With the effects of Zionism an ongoing discussion topic in Middle Eastern Politics, distinguished scholar Abdel Monem Said Aly and the University’s president emeritus, Jehuda Reinharz, came together on Sunday at the Keynote Symposium of “Looking Back, Looking Forward: 100 years of the Arab-Israeli conflict” to share their perspective on the effects of the Balfour Declaration of 1917.  

Co-sponsored by the University of Arizona and Tufts University, the panel focused on the effect of the first hundred years of the Zionist enterprise and the evolution of the Arab world’s  response over the past century.

A prominent historian of the Zionist Movement and Richard Koret professor of Jewish History, Reinharz offered his perspective on the foundations of Zionism, a term coined by Nathan Birnbaum in 1890 expressing the natural movement for the return of Jewish people to their homeland. Reinharz focused on the contributions that Chaim Weizmann made for the establishment for the State of Israel. 

Weizmann, originally a chemist from the University of Manchester, was appointed head of the British Zionist Organization in 1917 and sought to use his position to support Jewish rights in Palestine.

Reinharz explained that, while Weizmann’s contributions as the head of the Zionist Commision for Palestine led to the implementation of the Balfour Declaration — a written agreement stating that England would support Israel in the formation of a state within Palestine — it can be seen as “the original sin that engendered the Jewish-Arab Conflict.”

Reinharz continued to explain that Weizmann’s instincts, upbringing and “sharp awareness of the fine points of class distinction” resulted in a mentality of “the Ultimate Britain,” a term he used to exemplify the idea that Weizmann was the individual best suited for making negotiations with British rulers. 

Weizmann understood both the “importance of the British war effort” and that the initial “neutralist polity” of the World Zionist Organization was a dangerous one, he said. 

Furthermore, Reinharz asserted that Jewish immigration to Palestine would “not have been possible” without British rule, and therefore, it was the Balfour Declaration that allowed Yishuv, an early Jewish community in Palestine, to grow. However, due to Weizmann’s work, Zionism was “no longer a trans-national movement” but rather “a new reality,” Reinharz said.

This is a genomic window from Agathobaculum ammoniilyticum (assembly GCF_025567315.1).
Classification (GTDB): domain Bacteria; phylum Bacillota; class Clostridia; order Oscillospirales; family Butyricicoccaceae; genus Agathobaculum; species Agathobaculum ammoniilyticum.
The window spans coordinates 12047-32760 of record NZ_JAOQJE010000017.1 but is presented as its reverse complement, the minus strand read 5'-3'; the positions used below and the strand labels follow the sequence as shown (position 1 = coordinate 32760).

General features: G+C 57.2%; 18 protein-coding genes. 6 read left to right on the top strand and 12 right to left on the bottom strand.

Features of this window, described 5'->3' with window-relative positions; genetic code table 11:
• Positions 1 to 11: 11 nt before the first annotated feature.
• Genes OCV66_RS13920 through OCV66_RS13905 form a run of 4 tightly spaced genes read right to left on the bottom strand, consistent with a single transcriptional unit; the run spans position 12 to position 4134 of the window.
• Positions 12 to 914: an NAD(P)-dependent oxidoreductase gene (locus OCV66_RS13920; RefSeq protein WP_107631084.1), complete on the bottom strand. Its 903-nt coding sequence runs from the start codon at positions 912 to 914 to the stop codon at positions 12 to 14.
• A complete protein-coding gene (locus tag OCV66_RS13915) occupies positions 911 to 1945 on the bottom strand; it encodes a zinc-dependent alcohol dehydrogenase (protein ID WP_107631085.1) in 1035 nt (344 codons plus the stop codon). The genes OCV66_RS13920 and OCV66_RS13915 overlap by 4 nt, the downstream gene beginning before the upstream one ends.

Offering a separate perspective which focused on 1949 to the present, Said Aly, the former director of the Al-Ahram Center for Political and Strategic Studies in Cairo and lead author of “Arabs and Israelis: Conflict and Peacemaking in the Middle East,” continued Reinharz’s exposition by offering his narrative of the conflict. 

He explained that the original sin “was not only for us but for everyone,” as he recounted that the British at the time “made many promises to everyone.” 

He referenced the Husayn-McMahon correspondence, a series of letters exchanged between Husayn ibn Ali, the Emeritus of Mecca, and Sir Henry McMahon, the British High Commissioner in Egypt. 

This correspondence discussed the formation of a complete Arab kingdom in the fertile crescent as contradictory to the Balfour Declaration. With this in mind, Said Aly explained that the main issue lies in the British division of the fertile crescent through “conflicting” British promises. 

“The conflict and creation of the establishment of the state of Israel,” Said Aly explained, “have been instrumental in affecting the political evolution of countries surrounding Israel.” Therefore, he asserted, the reality is that both Palestinians and Israelis “though divided, live within ‘one realm,’” and are both affected by the other’s decisions.

Said Aly concluded that “one realm” and a partition state “might open the gate for a new approach to conflict resolution, and new prospects for the Middle East.”